We have a few herbs growing in our garden still. The oregano that I uprooted and potted last spring is starting to grow back, and the thyme is doing quite well. We didn’t plant any basil this year; the mint could be doing better, because the drip irrigation tube had fallen out unbeknownst to me, but I’m not worried about mint dying. It’s the rosemary, though, that’s reigning supreme these days. It’s been mostly unattended over the summer, and with the rain we’ve had this year, it went from a few branches to this respectable bush:
So I made a few recipes that called for rosemary (well, those that had the word “rosemary” in their title and so showed up when I searched my bookmarks). That’s how I remembered about this pasta from Smitten Kitchen. It took me about an hour to make, so I’m glad I made it when the Engineer could spend more time with the Little Prince – otherwise, make sure your kids can play independently for a while. To tell you the truth, I almost thought this would be a failure, because I puréed the beans and veggies twice instead of once, to thicken them, and the result was still like soup! I ended up mixing the veggies with the pasta, draining the whole thing (!), and then adding the pasta water to create a better sauce. It turned out to be really good, though! The Engineer even said that the vegetables were “honest” in this dish and he liked them; I thought that they played a good supporting role to an ensemble cast. I’m therefore writing the recipe below with less water, to avoid having the dreaded soup consistency, because that’s how I’ll make it next time. I used a sweet onion and a little less garlic than called for, because of the breastfeeding, though I have to admit I didn’t see much of a difference with the Little Prince, even with the legumes in here. This makes about 6 servings.
1 medium onion, cut into big chunks
1 medium carrot, in big chunks
1 celery stalk, in big chunks
6 garlic cloves: 4 left whole, 2 finely chopped
½ cup flat-leaf parsley leaves
¼ tsp. crushed red pepper flakes (or to taste)
½ cup olive oil, divided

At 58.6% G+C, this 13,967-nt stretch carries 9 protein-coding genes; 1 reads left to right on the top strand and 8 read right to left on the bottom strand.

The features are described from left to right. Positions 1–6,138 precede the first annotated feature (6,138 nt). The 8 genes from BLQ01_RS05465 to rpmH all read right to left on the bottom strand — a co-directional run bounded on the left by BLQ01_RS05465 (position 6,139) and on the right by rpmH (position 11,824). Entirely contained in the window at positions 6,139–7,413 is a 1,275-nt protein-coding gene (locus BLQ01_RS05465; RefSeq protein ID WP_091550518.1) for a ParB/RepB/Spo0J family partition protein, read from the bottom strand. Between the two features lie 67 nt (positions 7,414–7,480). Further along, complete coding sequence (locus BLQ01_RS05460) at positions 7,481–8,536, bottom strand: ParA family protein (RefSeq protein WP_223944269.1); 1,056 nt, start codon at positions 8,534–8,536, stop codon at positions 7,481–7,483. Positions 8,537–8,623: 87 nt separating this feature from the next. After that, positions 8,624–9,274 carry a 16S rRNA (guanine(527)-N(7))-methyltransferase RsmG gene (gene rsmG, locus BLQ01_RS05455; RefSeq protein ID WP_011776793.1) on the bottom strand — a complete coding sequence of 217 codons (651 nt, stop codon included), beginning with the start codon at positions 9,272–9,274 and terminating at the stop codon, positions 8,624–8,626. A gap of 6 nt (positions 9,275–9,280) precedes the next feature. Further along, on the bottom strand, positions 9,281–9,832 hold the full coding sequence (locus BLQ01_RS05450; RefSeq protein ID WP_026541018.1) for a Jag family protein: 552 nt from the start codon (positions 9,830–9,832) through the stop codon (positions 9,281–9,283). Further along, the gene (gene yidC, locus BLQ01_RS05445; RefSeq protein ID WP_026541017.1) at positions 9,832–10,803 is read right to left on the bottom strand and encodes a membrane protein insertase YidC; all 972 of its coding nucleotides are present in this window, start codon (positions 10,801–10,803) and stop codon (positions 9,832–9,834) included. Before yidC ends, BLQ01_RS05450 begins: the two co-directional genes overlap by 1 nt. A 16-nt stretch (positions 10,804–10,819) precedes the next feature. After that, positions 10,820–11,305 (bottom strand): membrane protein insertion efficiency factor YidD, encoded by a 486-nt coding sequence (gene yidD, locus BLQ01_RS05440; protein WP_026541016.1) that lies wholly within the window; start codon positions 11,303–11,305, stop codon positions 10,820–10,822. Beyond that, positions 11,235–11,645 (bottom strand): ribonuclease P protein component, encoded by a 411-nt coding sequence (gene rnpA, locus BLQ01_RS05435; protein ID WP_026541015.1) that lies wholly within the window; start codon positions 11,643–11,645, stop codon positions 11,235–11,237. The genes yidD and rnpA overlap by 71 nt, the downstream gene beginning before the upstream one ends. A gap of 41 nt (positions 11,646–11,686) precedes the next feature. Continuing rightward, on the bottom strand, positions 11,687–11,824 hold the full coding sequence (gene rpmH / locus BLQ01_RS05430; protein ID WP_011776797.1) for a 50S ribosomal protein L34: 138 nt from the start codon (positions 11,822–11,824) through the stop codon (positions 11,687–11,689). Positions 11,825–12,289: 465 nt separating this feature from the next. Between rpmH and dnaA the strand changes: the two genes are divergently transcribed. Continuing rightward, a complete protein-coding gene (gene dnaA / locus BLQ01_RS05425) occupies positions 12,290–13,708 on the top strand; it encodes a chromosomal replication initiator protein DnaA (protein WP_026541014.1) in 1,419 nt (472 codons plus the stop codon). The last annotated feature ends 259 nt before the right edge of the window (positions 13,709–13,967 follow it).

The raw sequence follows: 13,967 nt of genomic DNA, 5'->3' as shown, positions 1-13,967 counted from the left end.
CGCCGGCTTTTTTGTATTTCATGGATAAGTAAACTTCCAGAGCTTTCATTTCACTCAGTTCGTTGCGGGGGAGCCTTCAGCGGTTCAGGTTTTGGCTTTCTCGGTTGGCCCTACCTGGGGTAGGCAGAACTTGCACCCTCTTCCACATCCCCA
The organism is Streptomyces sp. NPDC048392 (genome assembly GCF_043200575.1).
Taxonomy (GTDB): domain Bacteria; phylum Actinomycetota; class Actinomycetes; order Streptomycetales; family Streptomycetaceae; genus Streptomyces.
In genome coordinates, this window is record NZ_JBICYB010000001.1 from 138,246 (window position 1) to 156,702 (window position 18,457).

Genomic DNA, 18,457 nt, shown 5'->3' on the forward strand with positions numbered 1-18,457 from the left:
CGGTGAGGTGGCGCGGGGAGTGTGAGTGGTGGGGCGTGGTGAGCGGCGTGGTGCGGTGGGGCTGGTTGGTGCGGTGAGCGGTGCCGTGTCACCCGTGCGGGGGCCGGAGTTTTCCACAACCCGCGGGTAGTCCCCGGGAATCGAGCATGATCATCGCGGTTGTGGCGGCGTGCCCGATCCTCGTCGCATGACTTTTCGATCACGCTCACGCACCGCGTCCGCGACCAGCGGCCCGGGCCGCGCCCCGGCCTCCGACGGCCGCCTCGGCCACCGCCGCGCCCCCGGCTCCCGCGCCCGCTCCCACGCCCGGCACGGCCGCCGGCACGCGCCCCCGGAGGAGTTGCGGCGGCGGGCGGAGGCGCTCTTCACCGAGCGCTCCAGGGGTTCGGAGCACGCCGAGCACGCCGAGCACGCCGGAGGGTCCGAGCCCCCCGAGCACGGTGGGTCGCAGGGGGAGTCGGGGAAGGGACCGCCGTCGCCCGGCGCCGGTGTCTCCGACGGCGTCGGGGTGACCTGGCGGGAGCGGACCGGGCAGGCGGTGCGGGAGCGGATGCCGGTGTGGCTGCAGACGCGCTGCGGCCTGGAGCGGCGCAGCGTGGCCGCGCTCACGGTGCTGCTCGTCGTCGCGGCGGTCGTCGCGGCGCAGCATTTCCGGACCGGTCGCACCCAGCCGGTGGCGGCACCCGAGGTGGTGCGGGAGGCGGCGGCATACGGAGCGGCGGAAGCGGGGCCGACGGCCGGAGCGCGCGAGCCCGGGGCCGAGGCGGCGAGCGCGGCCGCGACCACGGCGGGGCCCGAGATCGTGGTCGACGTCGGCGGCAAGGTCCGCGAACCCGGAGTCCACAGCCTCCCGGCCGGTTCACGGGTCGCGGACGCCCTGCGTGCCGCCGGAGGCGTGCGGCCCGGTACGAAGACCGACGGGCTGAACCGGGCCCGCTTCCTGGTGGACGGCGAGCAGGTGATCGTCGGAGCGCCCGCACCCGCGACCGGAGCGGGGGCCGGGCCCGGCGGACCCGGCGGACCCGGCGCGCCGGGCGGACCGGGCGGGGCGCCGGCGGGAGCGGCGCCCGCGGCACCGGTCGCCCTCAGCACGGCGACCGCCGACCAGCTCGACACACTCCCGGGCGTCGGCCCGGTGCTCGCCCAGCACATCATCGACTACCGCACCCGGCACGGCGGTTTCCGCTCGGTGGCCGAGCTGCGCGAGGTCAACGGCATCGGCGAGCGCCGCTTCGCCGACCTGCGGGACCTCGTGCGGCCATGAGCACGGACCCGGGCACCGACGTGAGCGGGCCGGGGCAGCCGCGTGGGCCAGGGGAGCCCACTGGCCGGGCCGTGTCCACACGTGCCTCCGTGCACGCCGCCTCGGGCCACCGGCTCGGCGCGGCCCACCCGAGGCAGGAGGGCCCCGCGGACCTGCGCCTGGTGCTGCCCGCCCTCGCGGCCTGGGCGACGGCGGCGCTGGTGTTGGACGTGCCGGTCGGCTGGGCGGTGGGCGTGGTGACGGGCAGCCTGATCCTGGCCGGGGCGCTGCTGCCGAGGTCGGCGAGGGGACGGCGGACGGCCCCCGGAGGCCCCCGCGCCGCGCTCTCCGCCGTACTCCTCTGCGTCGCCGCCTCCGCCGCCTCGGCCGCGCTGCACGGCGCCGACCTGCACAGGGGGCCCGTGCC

coarse or kosher salt
2 to 3 Tbsp. tomato paste
2 15-oz. cans small white beans, drained and rinsed (or 3 ½ cups cooked beans; save the water)
1 lb. short tube pasta (like ditalini, macaroni or pennete; I used gemelli, not tubular)
1 Tbsp. minced fresh rosemary
Pulse onion, carrot, celery, whole garlic cloves, parsley, and red pepper flakes (to taste) in a food processor until finely chopped. Heat ¼ cup oil in a large, heavy pot over medium heat and add vegetable mixture to pot. (Quickly rinse, but no need to fully wash, food processor as you’ll use it again shortly.) Season generously with salt. Cook, stirring from time to time, until vegetables take on a bit of color, about 10 minutes. Add tomato paste and cook it into the vegetables for another minute. Add 1 cup water (or bean cooking liquid, if you went that route) and use it to scrape up any bits stuck to the pot. Let simmer until liquid has almost disappeared, about 5 to 8 minutes. (The original recipe had you add 2 additional cups of water or bean cooking liquid here and had you simmer the mixture another 15 minutes to let the flavors meld. I recommend skipping that step and only adding more liquid if things look like they need it. I’ll try it with only the original 1 cup of water next time, plus the pasta water in the next step.)
Meanwhile, cook pasta until al dente, or still a little firm inside (it needs to still be a little undercooked so that it can absorb some starchy water in the next step, which helps make the sauce). Reserve 1 ½ cups cooking water from your drained pasta.
Transfer one cup of the bean mixture to your rinsed food processor and purée it until smooth, then stir it back into the sauce to thicken it. Add drained pasta and ½ cup cooking liquid to bean sauce and cook the mixture together, adding more pasta cooking liquid as needed, until the sauce coats the pasta, about 1 to 2 more minutes.
To serve: Heat remaining ¼ cup olive oil in a tiny saucepan over medium-low heat with garlic and rosemary, until sizzling stops. Divide pasta between serving bowls and drizzle garlic-rosemary oil over each. Finish this with a few flakes of sea salt.